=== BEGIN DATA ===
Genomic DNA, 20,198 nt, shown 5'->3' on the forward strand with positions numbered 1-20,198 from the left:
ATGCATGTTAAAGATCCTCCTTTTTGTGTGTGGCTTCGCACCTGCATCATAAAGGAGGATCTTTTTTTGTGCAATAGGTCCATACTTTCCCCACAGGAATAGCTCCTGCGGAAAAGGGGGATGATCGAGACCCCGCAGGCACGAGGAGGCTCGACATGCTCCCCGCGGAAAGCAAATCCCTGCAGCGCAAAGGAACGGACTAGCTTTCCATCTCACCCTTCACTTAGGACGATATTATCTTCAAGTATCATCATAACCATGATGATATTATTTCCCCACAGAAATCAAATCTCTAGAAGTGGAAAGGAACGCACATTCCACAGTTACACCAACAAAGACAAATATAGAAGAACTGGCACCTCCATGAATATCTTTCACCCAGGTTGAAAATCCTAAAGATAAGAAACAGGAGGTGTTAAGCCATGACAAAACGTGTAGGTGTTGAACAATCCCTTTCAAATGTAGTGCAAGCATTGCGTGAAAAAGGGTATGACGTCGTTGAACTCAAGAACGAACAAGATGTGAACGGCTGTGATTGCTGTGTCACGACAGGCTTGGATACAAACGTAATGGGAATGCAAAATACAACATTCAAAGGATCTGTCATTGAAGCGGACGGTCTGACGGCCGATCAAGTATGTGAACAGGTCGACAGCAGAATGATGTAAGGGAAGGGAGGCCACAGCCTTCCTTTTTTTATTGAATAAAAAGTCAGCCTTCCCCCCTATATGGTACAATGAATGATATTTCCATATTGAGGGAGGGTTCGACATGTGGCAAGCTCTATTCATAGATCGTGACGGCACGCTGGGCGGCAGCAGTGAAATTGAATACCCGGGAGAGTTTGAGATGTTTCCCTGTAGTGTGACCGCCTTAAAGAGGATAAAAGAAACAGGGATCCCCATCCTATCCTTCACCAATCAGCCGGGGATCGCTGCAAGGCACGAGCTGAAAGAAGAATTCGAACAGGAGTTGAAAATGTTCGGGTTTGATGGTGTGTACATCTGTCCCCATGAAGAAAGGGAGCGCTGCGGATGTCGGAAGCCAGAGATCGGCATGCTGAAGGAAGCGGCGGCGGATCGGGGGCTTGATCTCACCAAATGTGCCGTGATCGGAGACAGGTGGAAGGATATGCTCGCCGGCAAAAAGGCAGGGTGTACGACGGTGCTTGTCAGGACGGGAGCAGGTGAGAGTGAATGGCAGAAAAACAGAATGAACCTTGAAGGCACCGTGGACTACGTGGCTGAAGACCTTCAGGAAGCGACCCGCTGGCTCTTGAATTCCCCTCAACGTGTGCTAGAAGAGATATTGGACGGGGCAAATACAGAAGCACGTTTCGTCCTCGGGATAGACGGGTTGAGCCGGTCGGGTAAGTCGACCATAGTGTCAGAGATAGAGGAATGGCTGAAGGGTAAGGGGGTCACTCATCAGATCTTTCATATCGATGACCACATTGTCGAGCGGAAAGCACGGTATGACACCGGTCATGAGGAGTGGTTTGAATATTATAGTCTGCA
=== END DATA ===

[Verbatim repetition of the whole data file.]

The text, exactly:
Genomic DNA, 20,198 nt, shown 5'->3' on the forward strand with positions numbered 1-20,198 from the left:
ATGCATGTTAAAGATCCTCCTTTTTGTGTGTGGCTTCGCACCTGCATCATAAAGGAGGATCTTTTTTTGTGCAATAGGTCCATACTTTCCCCACAGGAATAGCTCCTGCGGAAAAGGGGGATGATCGAGACCCCGCAGGCACGAGGAGGCTCGACATGCTCCCCGCGGAAAGCAAATCCCTGCAGCGCAAAGGAACGGACTAGCTTTCCATCTCACCCTTCACTTAGGACGATATTATCTTCAAGTATCATCATAACCATGATGATATTATTTCCCCACAGAAATCAAATCTCTAGAAGTGGAAAGGAACGCACATTCCACAGTTACACCAACAAAGACAAATATAGAAGAACTGGCACCTCCATGAATATCTTTCACCCAGGTTGAAAATCCTAAAGATAAGAAACAGGAGGTGTTAAGCCATGACAAAACGTGTAGGTGTTGAACAATCCCTTTCAAATGTAGTGCAAGCATTGCGTGAAAAAGGGTATGACGTCGTTGAACTCAAGAACGAACAAGATGTGAACGGCTGTGATTGCTGTGTCACGACAGGCTTGGATACAAACGTAATGGGAATGCAAAATACAACATTCAAAGGATCTGTCATTGAAGCGGACGGTCTGACGGCCGATCAAGTATGTGAACAGGTCGACAGCAGAATGATGTAAGGGAAGGGAGGCCACAGCCTTCCTTTTTTTATTGAATAAAAAGTCAGCCTTCCCCCCTATATGGTACAATGAATGATATTTCCATATTGAGGGAGGGTTCGACATGTGGCAAGCTCTATTCATAGATCGTGACGGCACGCTGGGCGGCAGCAGTGAAATTGAATACCCGGGAGAGTTTGAGATGTTTCCCTGTAGTGTGACCGCCTTAAAGAGGATAAAAGAAACAGGGATCCCCATCCTATCCTTCACCAATCAGCCGGGGATCGCTGCAAGGCACGAGCTGAAAGAAGAATTCGAACAGGAGTTGAAAATGTTCGGGTTTGATGGTGTGTACATCTGTCCCCATGAAGAAAGGGAGCGCTGCGGATGTCGGAAGCCAGAGATCGGCATGCTGAAGGAAGCGGCGGCGGATCGGGGGCTTGATCTCACCAAATGTGCCGTGATCGGAGACAGGTGGAAGGATATGCTCGCCGGCAAAAAGGCAGGGTGTACGACGGTGCTTGTCAGGACGGGAGCAGGTGAGAGTGAATGGCAGAAAAACAGAATGAACCTTGAAGGCACCGTGGACTACGTGGCTGAAGACCTTCAGGAAGCGACCCGCTGGCTCTTGAATTCCCCTCAACGTGTGCTAGAAGAGATATTGGACGGGGCAAATACAGAAGCACGTTTCGTCCTCGGGATAGACGGGTTGAGCCGGTCGGGTAAGTCGACCATAGTGTCAGAGATAGAGGAATGGCTGAAGGGTAAGGGGGTCACTCATCAGATCTTTCATATCGATGACCACATTGTCGAGCGGAAAGCACGGTATGACACCGGTCATGAGGAGTGGTTTGAATATTATAGTCTGCA